Rhyme Report

Published on May 4th, 2017 | by 00T456578754920

The Elements

Recent Addition of Season 2 of The Get Down (@TheGetDown) via NetFlix has sparked some interest in the roots of Hip-hop culture for a new generation.

The origins of Hip-hop are still forgotten. The wild style of bumpin’ out basements, park parties and club venues. Straight out the streets of the Bronx, New York, Hip-hop has grown from a neighborhood dream to an international sensation. Every aspect of our society has assimilated to Rap culture. We all follow the most supported piece of Hip-hop rapping or emceeing. The remaining natural elements of Hip-hop culture have become almost mystic, or unknown, DJing, graffiti, and b-boying. The culture gets more and more saturated with personas, alternative ideas, and deviance, but let’s get back to basics. With this I hope I elevate your craft and appreciation for the truth of Hip-hop.

Emceeing is a craft that requires both talent and knowledge. As a microphone fiend you have to set it off with crisp bars. The abstract thought has allowed Hip-hop to break-through branching off into different sects or styles. Most notably the underground is where most build classic catalogues of verses. The God Emcee, Rakim (@EricBandRakim) used street knowledge and skills to dominate from the late 80’s to the early 90’s. Most notable Follow the Leader (1988), On “Lyrics of Fury” he states “Apocolypse Now, when I’m done, ya gone! Haven’t you ever heard of a MC-murderer? This is the death penalty,and I’m servin’; a death wish, so come on, step to  this  hysterical idea for a lyrical professionist! Friday the thirteenth, walking down Elm Street, you come in my realm ya get beat! This is off limits, so your visions are blurry, All ya see is the meters at a volume, pumping Lyrics of Fury!” At some point the beat dissipates and you solely hear a beat in your ear drum; just you and a microphone. Can you dominate the raw kick? Whether on the battleground or in the booth, emcees require a level of work ethic that allows you to evolve. From Nas, to Tupac Shakur, Biggie Smalls, even Pimp C they all had to master their craft.

DJing might be the most crucial element of Hip-hop. Two turntables pumping bass filled heat.  DJ’s innately dominate the crowd. As a precursor to production, the influence of the dj is immaculate. Two technics and a needle fueled the careers of greats Grandmaster Flash, Jam Master Jay, DJ Kool Herc. Also lesser known like battle DJ Roc Raida, and DJ Julio G who broke NWA into the mainstream. DJ Screw and DJ Premier coming out of Houston elevated the culture in the early 90’s from coast to coast. DJ Screw taking over the South while DJ Premier producing various East Coast heat. Urban dictionary defines the DJ as a Disc Jockey mixing music from two or more sources at the same time. We commonly find these talents displayed on radio or in a club environment. Today it’s a multi-faceted task to spin music. Although some feel it’s a dying art form in Hip-hop due to the current digital age. A DJ is the bread and butter of the Hip-hop scene. In its purest form it’s all beats n’ breaks to get you mad hype.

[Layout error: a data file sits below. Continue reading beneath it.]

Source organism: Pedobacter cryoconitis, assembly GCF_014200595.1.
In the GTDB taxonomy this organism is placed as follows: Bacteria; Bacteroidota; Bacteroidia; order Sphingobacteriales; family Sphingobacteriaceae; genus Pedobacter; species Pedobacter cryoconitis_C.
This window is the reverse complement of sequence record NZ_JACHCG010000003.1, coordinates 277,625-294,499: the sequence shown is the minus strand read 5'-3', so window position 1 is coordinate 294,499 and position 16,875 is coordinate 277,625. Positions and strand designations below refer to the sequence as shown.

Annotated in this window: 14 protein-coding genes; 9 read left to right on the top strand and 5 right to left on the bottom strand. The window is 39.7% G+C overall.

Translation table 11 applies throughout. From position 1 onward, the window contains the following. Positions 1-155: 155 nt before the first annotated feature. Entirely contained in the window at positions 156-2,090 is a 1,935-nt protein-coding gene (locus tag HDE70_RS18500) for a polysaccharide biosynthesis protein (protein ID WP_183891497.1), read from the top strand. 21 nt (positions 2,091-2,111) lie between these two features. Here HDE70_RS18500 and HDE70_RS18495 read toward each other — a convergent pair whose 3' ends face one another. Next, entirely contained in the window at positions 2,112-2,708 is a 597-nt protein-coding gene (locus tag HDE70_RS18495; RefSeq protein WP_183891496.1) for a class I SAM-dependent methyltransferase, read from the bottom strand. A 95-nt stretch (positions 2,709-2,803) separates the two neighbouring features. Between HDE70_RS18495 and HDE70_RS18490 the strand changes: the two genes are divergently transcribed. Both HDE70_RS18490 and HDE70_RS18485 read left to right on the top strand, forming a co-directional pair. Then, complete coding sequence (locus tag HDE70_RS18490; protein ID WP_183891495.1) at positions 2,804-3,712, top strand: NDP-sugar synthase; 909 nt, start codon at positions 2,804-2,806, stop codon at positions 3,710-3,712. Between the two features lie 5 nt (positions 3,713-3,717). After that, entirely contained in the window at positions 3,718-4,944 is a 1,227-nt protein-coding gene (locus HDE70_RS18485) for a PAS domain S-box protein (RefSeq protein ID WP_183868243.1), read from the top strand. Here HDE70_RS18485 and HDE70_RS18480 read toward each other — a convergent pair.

Graffiti is displayed on the walls of every community telling a story. I admit many artist start as taggers. Viewed as delinquent activity, graffiti is the spirit of Hip-hop. Graffiti has become one of the most positive elements of the culture. Artist transform simple walls into iconic masterpieces. These creative schemes have influenced artist on a larger scale like Basquiat or even the infamous tattoo artist, primarily “new school.” The basis of it is street art, the final result community outreach. In remembrance of rap artist, activists, as well as fallen soldiers. A popular global artist is Nik` Soupe (@soup133). Check out his work at “Art Slam” or other creative painting hot spots. The concepts are raw, keeping in consideration it took an active mind accompanied by a spray paint can; Graffiti is the visual birth of Hip-hop idealism.

B-boying is a lost art form. Pioneered by guys like Crazy Legs of Rock Steady Crew based in the Bronx, it’s steadily making a comeback, locally and mainstream. Classic movies such as Breakin’ (Both 1 and 2) leave you amazed at the talents of these dudes. Moves can be as complex as windmills, or as simple as pop and locking. B-boying is about the swag- the energy you can bring to a dance battle. The sway of the crowd mirrors the physicality of the dance moves. We see a resurgence in dance crews like Super Crew, Jabbawokez, Les Twins. Red Bull currently sponsors an international competition for “B-boy of the year”. As one of the most innovative aspects of Hip-hop b-boying can be as basic as dancing on cardboard with a fresh pair of Original Adidas shell toes in the park. Each b-boy brings their own personality and flair to the performance.

Obviously I cannot squeeze every example of talent into this article, but it’s a start. It’s a matter of appreciation. Despite the depreciation happening today. Everything is watered down. The styles, the music, the culture itself. Many of us find ourselves searching for ways to remain authentic. We need a little hint of the underground. We miss Hip-hop being a breath of fresh air.  Vindicate your radio and hip hop publications by supporting the movement.  Series like Netflix, The Get Down allow watchers to reminisce to the days of the renegades of funk.  Hip-hop was birthed as an extension of the youth, the streets, the community. This joint is just that, support, for the originators, for the raw talent, the movement, the culture.

Represent to the fullest; respect the ill-est, and always believe The Hype.




Tags: , , , , , , ,

About the Author

Back to Top ↑